Duty to Mitigate Your Damages

North Carolina accident victims don’t get a fair shake after accidents for a LOT of reason, most of which can be laid at the feet of GOP legislators, but that’s for another blog post. One of the many rules that accident victims aren’t aware of and that comes back to bite them is the Duty to Mitigate Your Damages.

The duty to mitigate essentially means that if you have a proverbial tourniquet to stop the proverbial bleeding, you have to staunch it and you can’t blame the guy who accidentally cut your finger when you bleed out. Here’s the most common example of how that rule might mess up your day:

Let’s say you’re in an auto accident, not your fault, and it totals your vehicle. The bad guy’s insurance pays the “fair market value” (whether that’s “fair” or not is, yet again, for another blog post…) but you can’t find a car to buy and use for 6 weeks. You need your car to work, so in addition to your injuries, etc., you’re losing income for 6 weeks, all of which can be traced back to the original act of negligence of the bad guy driver. Yet, the Duty to Mitigate would probably preclude you from being able to recover the vast majority of that lost income for the 6 weeks after they paid you for your property damage. The law would say that after they paid you FMV for your vehicle, they were square, as it were, with you with regards to your property damage and by extension your property damage-related lost income.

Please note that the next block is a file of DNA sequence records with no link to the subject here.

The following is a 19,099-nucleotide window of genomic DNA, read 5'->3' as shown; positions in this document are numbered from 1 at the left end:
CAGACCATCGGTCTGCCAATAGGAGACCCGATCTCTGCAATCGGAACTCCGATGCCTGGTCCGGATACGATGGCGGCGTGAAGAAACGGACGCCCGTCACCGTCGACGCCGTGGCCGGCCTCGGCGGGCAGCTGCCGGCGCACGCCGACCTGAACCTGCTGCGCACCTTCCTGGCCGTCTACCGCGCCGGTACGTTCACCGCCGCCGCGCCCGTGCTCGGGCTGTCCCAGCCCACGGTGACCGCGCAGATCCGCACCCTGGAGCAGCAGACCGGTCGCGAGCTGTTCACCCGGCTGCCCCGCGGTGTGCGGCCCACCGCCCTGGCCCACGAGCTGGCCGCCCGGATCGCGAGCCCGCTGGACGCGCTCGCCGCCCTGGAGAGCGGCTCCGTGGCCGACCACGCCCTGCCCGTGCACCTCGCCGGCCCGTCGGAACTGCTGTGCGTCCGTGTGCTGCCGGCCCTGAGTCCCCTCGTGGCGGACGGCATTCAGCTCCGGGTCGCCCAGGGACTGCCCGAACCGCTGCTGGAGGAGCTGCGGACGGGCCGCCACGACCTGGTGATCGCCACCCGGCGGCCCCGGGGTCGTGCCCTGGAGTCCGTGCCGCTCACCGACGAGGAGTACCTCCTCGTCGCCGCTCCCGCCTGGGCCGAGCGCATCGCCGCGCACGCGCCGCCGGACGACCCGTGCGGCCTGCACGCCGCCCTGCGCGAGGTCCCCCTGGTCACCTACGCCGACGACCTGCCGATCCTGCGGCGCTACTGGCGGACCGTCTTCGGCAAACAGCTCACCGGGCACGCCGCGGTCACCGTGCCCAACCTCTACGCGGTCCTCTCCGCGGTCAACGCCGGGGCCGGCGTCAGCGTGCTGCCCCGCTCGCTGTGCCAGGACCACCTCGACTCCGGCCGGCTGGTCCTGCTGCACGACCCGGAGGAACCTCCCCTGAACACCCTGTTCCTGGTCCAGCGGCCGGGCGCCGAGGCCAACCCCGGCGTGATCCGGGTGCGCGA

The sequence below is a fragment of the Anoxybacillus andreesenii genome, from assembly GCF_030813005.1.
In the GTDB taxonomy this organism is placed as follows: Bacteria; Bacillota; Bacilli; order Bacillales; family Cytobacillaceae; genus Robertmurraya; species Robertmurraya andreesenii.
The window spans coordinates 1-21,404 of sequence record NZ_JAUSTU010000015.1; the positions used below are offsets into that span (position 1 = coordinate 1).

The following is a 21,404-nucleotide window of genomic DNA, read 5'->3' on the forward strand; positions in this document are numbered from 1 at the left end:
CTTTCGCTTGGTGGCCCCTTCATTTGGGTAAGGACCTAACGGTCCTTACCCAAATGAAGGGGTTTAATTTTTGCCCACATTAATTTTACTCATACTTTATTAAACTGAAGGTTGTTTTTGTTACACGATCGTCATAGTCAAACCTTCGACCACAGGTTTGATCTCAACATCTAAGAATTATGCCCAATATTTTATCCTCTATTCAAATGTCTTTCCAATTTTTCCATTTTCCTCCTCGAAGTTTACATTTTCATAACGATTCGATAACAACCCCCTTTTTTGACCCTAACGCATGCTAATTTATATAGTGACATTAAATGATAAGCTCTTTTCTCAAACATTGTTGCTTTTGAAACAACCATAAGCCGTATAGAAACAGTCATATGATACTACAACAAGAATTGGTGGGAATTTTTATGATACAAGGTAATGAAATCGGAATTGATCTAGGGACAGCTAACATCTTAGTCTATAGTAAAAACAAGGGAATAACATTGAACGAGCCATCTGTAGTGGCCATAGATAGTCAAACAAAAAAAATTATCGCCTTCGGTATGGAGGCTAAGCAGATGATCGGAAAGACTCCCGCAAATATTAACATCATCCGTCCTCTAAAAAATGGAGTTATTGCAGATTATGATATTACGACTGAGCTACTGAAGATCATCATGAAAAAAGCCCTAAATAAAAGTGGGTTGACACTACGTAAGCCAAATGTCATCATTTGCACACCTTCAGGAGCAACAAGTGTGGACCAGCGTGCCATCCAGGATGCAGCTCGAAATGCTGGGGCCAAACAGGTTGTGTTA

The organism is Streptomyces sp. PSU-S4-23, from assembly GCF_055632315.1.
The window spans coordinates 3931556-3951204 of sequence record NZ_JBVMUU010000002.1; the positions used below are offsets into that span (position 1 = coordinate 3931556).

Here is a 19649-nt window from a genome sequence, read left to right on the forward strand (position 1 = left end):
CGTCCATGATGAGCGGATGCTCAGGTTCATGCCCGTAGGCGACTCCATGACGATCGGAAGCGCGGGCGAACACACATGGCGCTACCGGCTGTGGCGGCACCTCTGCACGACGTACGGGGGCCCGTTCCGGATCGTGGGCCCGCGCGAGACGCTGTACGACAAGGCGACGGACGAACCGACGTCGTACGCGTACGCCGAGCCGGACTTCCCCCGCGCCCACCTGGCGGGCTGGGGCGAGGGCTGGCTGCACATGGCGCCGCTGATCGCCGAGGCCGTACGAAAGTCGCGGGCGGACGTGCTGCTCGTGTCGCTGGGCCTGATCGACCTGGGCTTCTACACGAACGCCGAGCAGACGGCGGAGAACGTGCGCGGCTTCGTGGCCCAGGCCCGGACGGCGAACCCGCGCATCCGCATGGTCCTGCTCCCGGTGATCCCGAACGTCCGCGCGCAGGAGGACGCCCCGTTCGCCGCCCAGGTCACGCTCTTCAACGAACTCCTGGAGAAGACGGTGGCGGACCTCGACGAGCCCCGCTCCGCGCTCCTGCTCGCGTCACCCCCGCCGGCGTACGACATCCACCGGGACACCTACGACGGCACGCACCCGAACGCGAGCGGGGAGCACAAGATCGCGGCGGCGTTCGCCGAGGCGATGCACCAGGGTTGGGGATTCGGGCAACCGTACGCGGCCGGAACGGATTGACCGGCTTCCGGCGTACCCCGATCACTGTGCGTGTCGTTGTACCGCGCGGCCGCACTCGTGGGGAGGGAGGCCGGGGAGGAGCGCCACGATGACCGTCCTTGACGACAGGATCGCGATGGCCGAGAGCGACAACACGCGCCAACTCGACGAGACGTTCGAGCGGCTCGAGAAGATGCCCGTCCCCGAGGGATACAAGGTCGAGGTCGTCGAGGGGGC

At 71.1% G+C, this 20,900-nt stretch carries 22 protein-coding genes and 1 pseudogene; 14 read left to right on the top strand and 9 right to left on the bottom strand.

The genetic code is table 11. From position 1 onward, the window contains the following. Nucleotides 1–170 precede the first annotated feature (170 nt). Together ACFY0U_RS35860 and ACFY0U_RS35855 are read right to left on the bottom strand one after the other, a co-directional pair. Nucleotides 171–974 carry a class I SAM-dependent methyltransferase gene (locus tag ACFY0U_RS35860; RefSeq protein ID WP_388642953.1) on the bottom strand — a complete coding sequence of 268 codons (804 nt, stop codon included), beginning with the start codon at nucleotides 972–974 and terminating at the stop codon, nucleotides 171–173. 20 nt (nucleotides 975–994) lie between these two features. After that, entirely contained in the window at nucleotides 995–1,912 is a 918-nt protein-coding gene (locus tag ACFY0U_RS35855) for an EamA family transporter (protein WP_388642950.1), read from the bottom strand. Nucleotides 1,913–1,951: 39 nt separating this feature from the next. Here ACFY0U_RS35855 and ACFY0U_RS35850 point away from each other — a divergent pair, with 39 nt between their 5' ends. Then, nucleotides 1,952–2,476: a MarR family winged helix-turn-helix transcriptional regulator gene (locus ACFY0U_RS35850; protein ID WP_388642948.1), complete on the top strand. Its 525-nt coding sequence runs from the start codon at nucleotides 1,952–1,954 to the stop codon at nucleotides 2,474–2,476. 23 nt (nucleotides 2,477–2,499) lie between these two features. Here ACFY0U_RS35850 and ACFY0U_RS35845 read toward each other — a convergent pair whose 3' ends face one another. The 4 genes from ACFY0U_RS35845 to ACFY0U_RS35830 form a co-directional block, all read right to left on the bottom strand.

I hear the rationale for why that’s fair; it’s not really fair to expect the bad guys or their carrier to go and find you a car that you’ll be happy with. I get it. BUT, at the same time, you can’t ride the stupid check to work and back! The money is NOT a car, so it’s not the same thing!

Now, with the right argument you might be able to get a little bit of that lost income because, Duty to Mitigate or not, there is a reasonable argument to be made that even with that check, you can’t turn that into a car in a day or even three, so maybe a short percentage of that 6 week absence might be a reasonable argument, but not a guaranteed one.

Once again, all this stuff is complicated which is why you should get a personal injury lawyer that knows what they’re talking about. Get me! 919-929-2992.

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Jeffrey Allen Howard, Attorney at Law, PLLC
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